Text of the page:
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A Comparative Study of Germination Responses to Diurnally-Fluctuating Temperatures
K. Thompson and J. P. Grime
Journal of Applied Ecology
Vol. 20, No. 1 (Apr., 1983), pp. 141-156
Published by: British Ecological Society
Stable URL: http://www.jstor.org/stable/2403382
Page Count: 16
You can always find the topics here!Topics: Germination, Species, Seeds, Buried seeds, Population ecology, Water temperature, Plants, Soil ecology, Biological rhythms, Wetlands
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(1) Seeds collected from populations of a range of native herbaceous plants in the Sheffield region were subjected to experimental treatments providing a range of amplitudes of diurnal fluctuations in temperature. All experiments involved a photoperiod of 18 h combined in some species with a comparable series of temperature treatments applied in continuous darkness. (2) In the light a stimulation of germination by fluctuating temperature was observed in forty-six of the 112 species tested. The responses varied from those indicating an absolute requirement in all seeds for large (>5 ⚬C) fluctuations (e.g. Rorippa islandica) to polymorphisms (e.g. Carex otrubae) in which some seeds germinated at constant temperatures whilst the remainder responded to small (<5 ⚬C) fluctuations. (3) The capacity to respond to fluctuating temperatures in the light was prominent in species of wetland where it appears to provide a mechanism whereby spring germination may be initiated by increasing irradiance and falling water table. (4) In certain species (e.g. Ranunculus repens) the effect of continuous darkness was to increase the amplitude of temperature fluctuation necessary for germination. Small-seeded species known to form buried seed reserves (e.g. Juncus effusus) were inhibited by darkness and in the absence of light did not respond to fluctuating temperatures. (5) Sensitivity to temperature fluctuations in darkness was observed in species of grassland, wetland and disturbed habitats, and was conspicuous among species forming persistent seed banks. It seems likely that responses to temperature fluctuations in darkness provide mechanisms of depth-sensing by buried seeds and may initiate establishment from seed within canopy gaps. (6) Many of the species found to respond to temperature fluctuations in darkness are successful weeds of arable land or pasture. A polymorphic response to temperature fluctuations may account partially for the unpredictability of appearance of infestations of these weeds. The ability to invade canopy gaps throughout the year is important to the success of many pasture weeds (e.g. Rumex obtusifolius, Ranunculus repens) and is notably absent from the major sown species, Lolium perenne.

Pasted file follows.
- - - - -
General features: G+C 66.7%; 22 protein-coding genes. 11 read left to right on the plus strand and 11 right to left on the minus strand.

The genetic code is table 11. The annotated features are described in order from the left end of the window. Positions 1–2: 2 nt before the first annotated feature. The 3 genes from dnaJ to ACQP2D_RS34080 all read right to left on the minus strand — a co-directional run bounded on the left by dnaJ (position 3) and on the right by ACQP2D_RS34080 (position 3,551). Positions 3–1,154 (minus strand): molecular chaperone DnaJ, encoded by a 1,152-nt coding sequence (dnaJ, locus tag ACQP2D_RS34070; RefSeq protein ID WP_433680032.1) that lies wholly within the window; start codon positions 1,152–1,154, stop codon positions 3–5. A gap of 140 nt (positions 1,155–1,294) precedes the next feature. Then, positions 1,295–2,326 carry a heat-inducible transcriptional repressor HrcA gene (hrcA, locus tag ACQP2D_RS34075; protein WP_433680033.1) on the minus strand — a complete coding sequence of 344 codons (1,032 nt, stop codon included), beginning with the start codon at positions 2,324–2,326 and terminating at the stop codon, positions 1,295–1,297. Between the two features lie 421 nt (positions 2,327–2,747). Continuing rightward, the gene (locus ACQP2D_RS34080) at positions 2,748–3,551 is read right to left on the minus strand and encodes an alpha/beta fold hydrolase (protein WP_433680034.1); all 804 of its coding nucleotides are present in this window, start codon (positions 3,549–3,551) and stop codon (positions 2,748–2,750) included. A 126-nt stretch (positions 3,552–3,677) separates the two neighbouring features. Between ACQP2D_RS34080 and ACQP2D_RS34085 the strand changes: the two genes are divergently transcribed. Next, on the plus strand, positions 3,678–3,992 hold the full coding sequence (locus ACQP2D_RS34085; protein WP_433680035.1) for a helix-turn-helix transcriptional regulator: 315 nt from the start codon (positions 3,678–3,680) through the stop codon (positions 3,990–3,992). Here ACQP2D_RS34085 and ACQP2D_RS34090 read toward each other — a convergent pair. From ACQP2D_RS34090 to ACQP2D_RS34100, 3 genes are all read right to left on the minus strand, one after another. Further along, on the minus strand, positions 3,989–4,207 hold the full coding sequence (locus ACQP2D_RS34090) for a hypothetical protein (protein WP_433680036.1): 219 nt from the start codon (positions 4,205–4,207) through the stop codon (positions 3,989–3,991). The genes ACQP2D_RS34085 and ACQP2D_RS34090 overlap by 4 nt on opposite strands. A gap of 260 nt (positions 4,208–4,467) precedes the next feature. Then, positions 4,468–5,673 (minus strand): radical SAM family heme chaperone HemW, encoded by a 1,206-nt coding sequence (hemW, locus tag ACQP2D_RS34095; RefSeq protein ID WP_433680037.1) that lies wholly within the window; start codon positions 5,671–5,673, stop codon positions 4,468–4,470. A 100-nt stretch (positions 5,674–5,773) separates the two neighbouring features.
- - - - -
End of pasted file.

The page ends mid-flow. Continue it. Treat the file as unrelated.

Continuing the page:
Journal of Applied Ecology © 1983 British Ecological Society